# What are the various basic kernels available?

I am currently following the book Gaussian Processes for Machine Learning by C.E. Rasmussen and C.K.I. Williams and I have come across various kernels in their Chapter 4

I have also gone through the kernel cookbook which is a nice description of various basic kernels available and how we can create new kernels from adding, multiplying, and convoluting these basic kernels.

Since we know that regression in a Gaussian process hinges on the choice of kernels, I want to ask if there are basic kernels other than the following and what kind of functions do they draw?

1. Constant : $\sigma _{o}^{2}$

2. Linear kernel : $k_{\textrm{Lin}}(x, x') = (x - c)(x' - c)$

3. Squared exponential kernel : $k_{\textrm{SE}}(x, x') = \sigma^2\exp\left(-\frac{(x - x')^2}{2\ell^2}\right)$ (subset of 7)

4. Matern : $\frac{1}{{2}^{\nu -1}\Gamma (\nu )}{\left( \frac{\sqrt{2\nu }}{l}r\right)}^{\nu }{K}_{\nu }\left( \frac{\sqrt{2\nu }}{l}r\right)$

5. Rational quadratic kernel : $k_{\textrm{RQ}}(x, x') = \sigma^2 \left( 1 + \frac{(x - x')^2}{2 \alpha \ell^2} \right)^{-\alpha}$ (subset of 4)

6. Exponential : $\exp\left( - \frac{r}{l}\right)$ (subset of 7)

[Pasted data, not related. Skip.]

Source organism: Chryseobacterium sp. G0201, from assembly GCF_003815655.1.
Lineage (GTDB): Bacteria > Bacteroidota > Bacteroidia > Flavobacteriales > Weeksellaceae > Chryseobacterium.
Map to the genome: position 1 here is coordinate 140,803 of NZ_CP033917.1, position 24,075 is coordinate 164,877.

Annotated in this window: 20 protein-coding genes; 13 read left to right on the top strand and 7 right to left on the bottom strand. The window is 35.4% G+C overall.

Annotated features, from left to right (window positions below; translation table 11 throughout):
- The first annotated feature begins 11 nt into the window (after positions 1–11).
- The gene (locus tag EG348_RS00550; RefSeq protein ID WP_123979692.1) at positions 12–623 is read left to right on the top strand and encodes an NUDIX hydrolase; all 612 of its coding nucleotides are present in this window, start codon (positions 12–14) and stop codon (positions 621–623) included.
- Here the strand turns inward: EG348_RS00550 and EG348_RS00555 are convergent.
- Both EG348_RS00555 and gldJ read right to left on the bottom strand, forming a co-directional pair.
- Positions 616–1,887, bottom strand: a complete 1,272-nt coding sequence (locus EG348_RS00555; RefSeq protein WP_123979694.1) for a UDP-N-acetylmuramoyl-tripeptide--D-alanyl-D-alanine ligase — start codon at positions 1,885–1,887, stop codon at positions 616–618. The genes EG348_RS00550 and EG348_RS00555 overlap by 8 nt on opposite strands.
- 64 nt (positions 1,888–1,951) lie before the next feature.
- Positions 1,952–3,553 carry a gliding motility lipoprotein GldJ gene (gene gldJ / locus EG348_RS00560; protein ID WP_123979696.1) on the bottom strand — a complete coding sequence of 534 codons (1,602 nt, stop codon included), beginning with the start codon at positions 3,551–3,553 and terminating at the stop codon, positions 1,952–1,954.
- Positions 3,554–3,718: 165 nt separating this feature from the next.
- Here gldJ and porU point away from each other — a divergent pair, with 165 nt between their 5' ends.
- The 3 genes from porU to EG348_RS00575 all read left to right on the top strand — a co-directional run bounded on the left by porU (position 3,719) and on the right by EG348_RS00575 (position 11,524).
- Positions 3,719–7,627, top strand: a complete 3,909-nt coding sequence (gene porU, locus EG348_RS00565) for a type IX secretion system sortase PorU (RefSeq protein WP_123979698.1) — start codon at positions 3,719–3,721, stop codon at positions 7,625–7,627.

7. $\gamma$ - Exponential : $\exp\left( -{\left(\frac{r}{l}\right)}^{\gamma }\right)$

8. Periodic kernel : $k_{\textrm{Per}}(x, x') = \sigma^2\exp\left(-\frac{2\sin^2(\pi|x - x'|/p)}{\ell^2}\right)$

9. Neural networks

• Neural networks are not a kernel. – Marc Claesen Dec 18 '14 at 17:20
• @MarcClaesen I suppose the question refers to the so-called neural network covariance function (see, e.g., the linked chapter 4 of the Rasmussen & Williams book. – Juho Kokkala Dec 18 '14 at 17:56
• @JuhoKokkala Yes I was refering to the neural network covariance function. – Ankit Chiplunkar Dec 18 '14 at 20:17

Neural networks are not a kernel, they are a learning algorithm.

Plenty of kernel functions exist, such as:

• sigmoid, popular in the early days of kernel methods due to their influence in neural networks; not really used heavily now
• Tanimoto/Jaccard/diffusion, popular for binary features
• tree/graph kernels, popular in natural language processing
• histogram kernel, popular in image processing -- essentially it's a very fast approximation to the RBF kernel

The right kernel depends very much on the nature of the data. Often the best kernel is a custom-made one, particularly in bioinformatics. The Gaussian/RBF and linear kernels are by far the most popular ones, followed by the polynomial one.

• Thanks, as mentioned above I was refering to the neural network covariance/kernel as mentioned in the above book. Also I wanted this question to become some sort of a repository of all the different basic kernels we have/know so far. – Ankit Chiplunkar Dec 18 '14 at 20:19
• @AnkitChiplunkar unfortunately, questions regarding enumerations like this one are regularly being closed on cross-validated. – Marc Claesen Dec 18 '14 at 21:45